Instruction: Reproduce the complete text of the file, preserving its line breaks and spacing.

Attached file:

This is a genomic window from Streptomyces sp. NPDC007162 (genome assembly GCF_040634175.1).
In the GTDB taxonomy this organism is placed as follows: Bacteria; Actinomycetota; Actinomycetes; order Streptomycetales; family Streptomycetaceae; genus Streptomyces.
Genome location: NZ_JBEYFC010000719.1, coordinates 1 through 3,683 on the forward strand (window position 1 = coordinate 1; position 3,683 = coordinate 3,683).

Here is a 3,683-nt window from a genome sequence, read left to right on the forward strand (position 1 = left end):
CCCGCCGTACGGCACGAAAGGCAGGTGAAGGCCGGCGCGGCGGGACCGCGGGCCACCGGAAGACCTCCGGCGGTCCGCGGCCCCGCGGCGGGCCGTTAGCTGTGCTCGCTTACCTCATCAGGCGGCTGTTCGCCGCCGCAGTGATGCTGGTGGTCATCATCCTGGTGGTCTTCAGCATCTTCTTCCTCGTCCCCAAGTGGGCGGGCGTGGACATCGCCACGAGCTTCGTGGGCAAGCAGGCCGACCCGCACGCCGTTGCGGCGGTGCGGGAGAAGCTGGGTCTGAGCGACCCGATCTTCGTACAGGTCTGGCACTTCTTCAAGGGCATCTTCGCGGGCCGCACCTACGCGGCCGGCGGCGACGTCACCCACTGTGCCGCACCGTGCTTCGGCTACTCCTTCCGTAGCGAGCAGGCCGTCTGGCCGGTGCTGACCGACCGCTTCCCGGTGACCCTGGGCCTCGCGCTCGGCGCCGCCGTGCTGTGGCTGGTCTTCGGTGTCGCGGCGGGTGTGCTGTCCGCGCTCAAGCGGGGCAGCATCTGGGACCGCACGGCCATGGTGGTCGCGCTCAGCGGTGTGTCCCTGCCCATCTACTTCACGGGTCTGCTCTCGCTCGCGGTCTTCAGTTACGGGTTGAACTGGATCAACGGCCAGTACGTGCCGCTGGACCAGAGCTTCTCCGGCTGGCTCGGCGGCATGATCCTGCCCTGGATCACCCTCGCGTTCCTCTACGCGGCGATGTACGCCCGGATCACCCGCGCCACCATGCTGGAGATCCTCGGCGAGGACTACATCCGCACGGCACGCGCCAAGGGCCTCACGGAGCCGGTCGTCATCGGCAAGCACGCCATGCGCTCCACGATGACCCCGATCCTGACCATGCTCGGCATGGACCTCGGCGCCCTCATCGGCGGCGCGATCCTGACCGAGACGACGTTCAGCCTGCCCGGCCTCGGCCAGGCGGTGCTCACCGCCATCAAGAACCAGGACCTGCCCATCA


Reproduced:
This is a genomic window from Streptomyces sp. NPDC007162 (genome assembly GCF_040634175.1).
In the GTDB taxonomy this organism is placed as follows: Bacteria; Actinomycetota; Actinomycetes; order Streptomycetales; family Streptomycetaceae; genus Streptomyces.
Genome location: NZ_JBEYFC010000719.1, coordinates 1 through 3,683 on the forward strand (window position 1 = coordinate 1; position 3,683 = coordinate 3,683).

Here is a 3,683-nt window from a genome sequence, read left to right on the forward strand (position 1 = left end):
CCCGCCGTACGGCACGAAAGGCAGGTGAAGGCCGGCGCGGCGGGACCGCGGGCCACCGGAAGACCTCCGGCGGTCCGCGGCCCCGCGGCGGGCCGTTAGCTGTGCTCGCTTACCTCATCAGGCGGCTGTTCGCCGCCGCAGTGATGCTGGTGGTCATCATCCTGGTGGTCTTCAGCATCTTCTTCCTCGTCCCCAAGTGGGCGGGCGTGGACATCGCCACGAGCTTCGTGGGCAAGCAGGCCGACCCGCACGCCGTTGCGGCGGTGCGGGAGAAGCTGGGTCTGAGCGACCCGATCTTCGTACAGGTCTGGCACTTCTTCAAGGGCATCTTCGCGGGCCGCACCTACGCGGCCGGCGGCGACGTCACCCACTGTGCCGCACCGTGCTTCGGCTACTCCTTCCGTAGCGAGCAGGCCGTCTGGCCGGTGCTGACCGACCGCTTCCCGGTGACCCTGGGCCTCGCGCTCGGCGCCGCCGTGCTGTGGCTGGTCTTCGGTGTCGCGGCGGGTGTGCTGTCCGCGCTCAAGCGGGGCAGCATCTGGGACCGCACGGCCATGGTGGTCGCGCTCAGCGGTGTGTCCCTGCCCATCTACTTCACGGGTCTGCTCTCGCTCGCGGTCTTCAGTTACGGGTTGAACTGGATCAACGGCCAGTACGTGCCGCTGGACCAGAGCTTCTCCGGCTGGCTCGGCGGCATGATCCTGCCCTGGATCACCCTCGCGTTCCTCTACGCGGCGATGTACGCCCGGATCACCCGCGCCACCATGCTGGAGATCCTCGGCGAGGACTACATCCGCACGGCACGCGCCAAGGGCCTCACGGAGCCGGTCGTCATCGGCAAGCACGCCATGCGCTCCACGATGACCCCGATCCTGACCATGCTCGGCATGGACCTCGGCGCCCTCATCGGCGGCGCGATCCTGACCGAGACGACGTTCAGCCTGCCCGGCCTCGGCCAGGCGGTGCTCACCGCCATCAAGAACCAGGACCTGCCCATCA